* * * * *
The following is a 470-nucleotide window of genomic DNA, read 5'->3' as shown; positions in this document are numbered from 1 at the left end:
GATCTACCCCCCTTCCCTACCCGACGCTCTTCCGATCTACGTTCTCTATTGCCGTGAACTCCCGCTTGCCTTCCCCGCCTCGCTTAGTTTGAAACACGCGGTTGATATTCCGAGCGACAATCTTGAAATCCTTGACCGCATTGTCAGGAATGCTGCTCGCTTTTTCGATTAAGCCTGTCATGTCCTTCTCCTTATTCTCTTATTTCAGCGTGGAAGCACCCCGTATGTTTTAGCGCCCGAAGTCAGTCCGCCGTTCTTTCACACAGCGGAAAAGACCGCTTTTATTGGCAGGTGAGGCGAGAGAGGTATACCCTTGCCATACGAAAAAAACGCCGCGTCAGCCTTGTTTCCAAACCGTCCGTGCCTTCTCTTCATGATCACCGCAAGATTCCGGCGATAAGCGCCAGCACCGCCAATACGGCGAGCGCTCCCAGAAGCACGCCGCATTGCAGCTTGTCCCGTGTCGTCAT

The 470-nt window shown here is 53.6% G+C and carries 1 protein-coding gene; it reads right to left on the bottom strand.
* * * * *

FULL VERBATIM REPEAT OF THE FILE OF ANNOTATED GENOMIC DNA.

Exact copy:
The following is a 470-nucleotide window of genomic DNA, read 5'->3' as shown; positions in this document are numbered from 1 at the left end:
GATCTACCCCCCTTCCCTACCCGACGCTCTTCCGATCTACGTTCTCTATTGCCGTGAACTCCCGCTTGCCTTCCCCGCCTCGCTTAGTTTGAAACACGCGGTTGATATTCCGAGCGACAATCTTGAAATCCTTGACCGCATTGTCAGGAATGCTGCTCGCTTTTTCGATTAAGCCTGTCATGTCCTTCTCCTTATTCTCTTATTTCAGCGTGGAAGCACCCCGTATGTTTTAGCGCCCGAAGTCAGTCCGCCGTTCTTTCACACAGCGGAAAAGACCGCTTTTATTGGCAGGTGAGGCGAGAGAGGTATACCCTTGCCATACGAAAAAAACGCCGCGTCAGCCTTGTTTCCAAACCGTCCGTGCCTTCTCTTCATGATCACCGCAAGATTCCGGCGATAAGCGCCAGCACCGCCAATACGGCGAGCGCTCCCAGAAGCACGCCGCATTGCAGCTTGTCCCGTGTCGTCAT

The 470-nt window shown here is 53.6% G+C and carries 1 protein-coding gene; it reads right to left on the bottom strand.